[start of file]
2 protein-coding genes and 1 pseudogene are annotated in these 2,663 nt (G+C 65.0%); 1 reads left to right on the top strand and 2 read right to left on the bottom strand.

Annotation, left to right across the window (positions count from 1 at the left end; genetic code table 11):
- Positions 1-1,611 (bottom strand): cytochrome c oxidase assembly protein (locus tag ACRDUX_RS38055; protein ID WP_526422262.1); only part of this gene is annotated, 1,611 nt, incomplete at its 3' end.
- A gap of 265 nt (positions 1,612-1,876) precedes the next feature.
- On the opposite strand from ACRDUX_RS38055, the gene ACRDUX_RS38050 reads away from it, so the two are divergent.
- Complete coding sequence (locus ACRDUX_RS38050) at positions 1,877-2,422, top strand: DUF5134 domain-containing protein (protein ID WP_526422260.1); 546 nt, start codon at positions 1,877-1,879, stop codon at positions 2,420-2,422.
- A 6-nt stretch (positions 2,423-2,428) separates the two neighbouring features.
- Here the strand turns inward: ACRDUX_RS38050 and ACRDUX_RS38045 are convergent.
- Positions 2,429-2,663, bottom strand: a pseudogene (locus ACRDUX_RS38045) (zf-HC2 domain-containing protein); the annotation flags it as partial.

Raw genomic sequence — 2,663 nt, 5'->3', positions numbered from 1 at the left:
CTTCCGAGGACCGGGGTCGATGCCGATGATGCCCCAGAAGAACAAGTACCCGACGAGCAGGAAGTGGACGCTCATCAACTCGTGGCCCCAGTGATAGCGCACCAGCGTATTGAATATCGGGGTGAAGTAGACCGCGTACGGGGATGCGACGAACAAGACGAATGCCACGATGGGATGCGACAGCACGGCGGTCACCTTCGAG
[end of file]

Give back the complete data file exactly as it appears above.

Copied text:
2 protein-coding genes and 1 pseudogene are annotated in these 2,663 nt (G+C 65.0%); 1 reads left to right on the top strand and 2 read right to left on the bottom strand.

Annotation, left to right across the window (positions count from 1 at the left end; genetic code table 11):
- Positions 1-1,611 (bottom strand): cytochrome c oxidase assembly protein (locus tag ACRDUX_RS38055; protein ID WP_526422262.1); only part of this gene is annotated, 1,611 nt, incomplete at its 3' end.
- A gap of 265 nt (positions 1,612-1,876) precedes the next feature.
- On the opposite strand from ACRDUX_RS38055, the gene ACRDUX_RS38050 reads away from it, so the two are divergent.
- Complete coding sequence (locus ACRDUX_RS38050) at positions 1,877-2,422, top strand: DUF5134 domain-containing protein (protein ID WP_526422260.1); 546 nt, start codon at positions 1,877-1,879, stop codon at positions 2,420-2,422.
- A 6-nt stretch (positions 2,423-2,428) separates the two neighbouring features.
- Here the strand turns inward: ACRDUX_RS38050 and ACRDUX_RS38045 are convergent.
- Positions 2,429-2,663, bottom strand: a pseudogene (locus ACRDUX_RS38045) (zf-HC2 domain-containing protein); the annotation flags it as partial.

Raw genomic sequence — 2,663 nt, 5'->3', positions numbered from 1 at the left:
CTTCCGAGGACCGGGGTCGATGCCGATGATGCCCCAGAAGAACAAGTACCCGACGAGCAGGAAGTGGACGCTCATCAACTCGTGGCCCCAGTGATAGCGCACCAGCGTATTGAATATCGGGGTGAAGTAGACCGCGTACGGGGATGCGACGAACAAGACGAATGCCACGATGGGATGCGACAGCACGGCGGTCACCTTCGAG